Whales and whaling evoke strong emotions.

To Hermann Melville's Captain Ahab, "all evil were visibly personified in Moby-Dick", and so he "piled upon the whale's white hump … all the general rage and hate felt by his whole race from Adam down".

Since Ahab, perceptions have changed: the whalers, not the whales, now seem to personify evil in their hunt for minke, fin and humpbacks; and general rage is piled upon them. In 1982, against the background of campaigns to "save the whales", countries in the International Whaling Commission (IWC) agreed on a moratorium on commercial whaling, against the views of Japan, Canada, Norway and others.

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Outvoted, these countries responded in different ways. While Canada withdrew from the convention and Norway objected to the moratorium, Japan accepted the ban, not least under US pressure. Intended to be temporary in nature, the moratorium has proved surprisingly long-lasting.

In the past decade, it has come under pressure, though. New states have joined the IWC, many of whose meetings were paralysed by ideological confrontation between the increasingly stubborn pro- and anti-whaling lobbies. But this week, the anti-whaling lobby received a major boost. The International Court of Justice (ICJ), the world's principal judicial organ, declared Japan's hunt for whales in Antarctic waters to be in violation of international law. It did so in a case brought by Australia, in a verdict hailed as enormous and historic by environmentalists.

The verdict was not about the legality of whaling as such. As with many other court decisions, it turned on a technical point, namely whether Japan could hunt whales for scientific purposes. Under the terms of the International Convention for the Regulation of Whaling, scientific whaling remains permitted. For 25 years Japan has made use of that option, arguing that supervised whaling helped further understanding of the Antarctic ecosystem and the management of whale stocks. The ICJ rejected that defence. It did not go so far as to say (as Australia had done) that Japan was engaged in commercial whaling in disguise. Whaling could in principle serve a legitimate scientific purpose.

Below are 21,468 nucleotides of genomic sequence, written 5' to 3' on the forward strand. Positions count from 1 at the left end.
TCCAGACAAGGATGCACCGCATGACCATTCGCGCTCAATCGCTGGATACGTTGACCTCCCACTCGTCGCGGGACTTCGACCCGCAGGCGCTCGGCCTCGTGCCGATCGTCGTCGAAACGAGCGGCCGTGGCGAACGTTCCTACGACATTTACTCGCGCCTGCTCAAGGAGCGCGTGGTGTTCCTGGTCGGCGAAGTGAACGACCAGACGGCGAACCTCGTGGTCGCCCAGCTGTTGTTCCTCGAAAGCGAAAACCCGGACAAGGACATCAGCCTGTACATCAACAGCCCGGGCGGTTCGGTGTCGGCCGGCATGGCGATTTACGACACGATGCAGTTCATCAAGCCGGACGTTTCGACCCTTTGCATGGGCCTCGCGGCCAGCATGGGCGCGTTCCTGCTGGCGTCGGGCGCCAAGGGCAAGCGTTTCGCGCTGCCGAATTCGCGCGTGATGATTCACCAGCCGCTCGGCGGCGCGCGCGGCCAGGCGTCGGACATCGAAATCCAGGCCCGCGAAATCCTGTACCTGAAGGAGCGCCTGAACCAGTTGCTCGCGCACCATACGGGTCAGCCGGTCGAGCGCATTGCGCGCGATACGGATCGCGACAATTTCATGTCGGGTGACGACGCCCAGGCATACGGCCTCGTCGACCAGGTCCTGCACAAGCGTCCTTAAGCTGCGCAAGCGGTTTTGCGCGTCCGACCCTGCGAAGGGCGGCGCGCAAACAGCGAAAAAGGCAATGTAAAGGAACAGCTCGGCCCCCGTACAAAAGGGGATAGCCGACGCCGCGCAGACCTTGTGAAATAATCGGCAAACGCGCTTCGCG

However, in the court's view, Japan's whaling programme did not meet that aim. After years of continued whaling, the scientific results were very limited and Japan had made no serious attempt to cooperate with other scientific organisations. So Japan's programme was not driven by scientific purposes, and thus could not be justified under the terms of the Whaling Convention. It had to be stopped, and Japan had to revoke existing permits for scientific hunting.

While the reasoning was technical, the ICJ's main message is clear. The court was willing to read the International Convention for the Regulation of Whaling very much as an environmental treaty. When that convention was agreed in 1946, it was meant to regulate whaling, not to ban it (hence its title). But times have changed and the court was not going to stand in the way.

Interestingly, its decision bolsters the moratorium at a time when it has come under increasing pressure, with many states and scientists arguing for a compromise permitting commercial whaling within strict limits.

Predictably, Japan has expressed its disappointment at the decision. It is bound by it, but has some leeway in tailoring its response: given that the court has not ruled out scientific whaling as such, Japan could try to revise its programme and make it properly scientific, which would likely require the catch of minke whales to be reduced considerably. It could also choose the "exit option" and follow Norway and Canada by leaving the Whaling Convention. But this would come at a political cost. Either way, the judgment vindicates the Australian decision to take the cause of whales to court: this was a risky gamble (and could have backfired, had the ICJ upheld Japan's view) but, at least in the interim, it has paid off.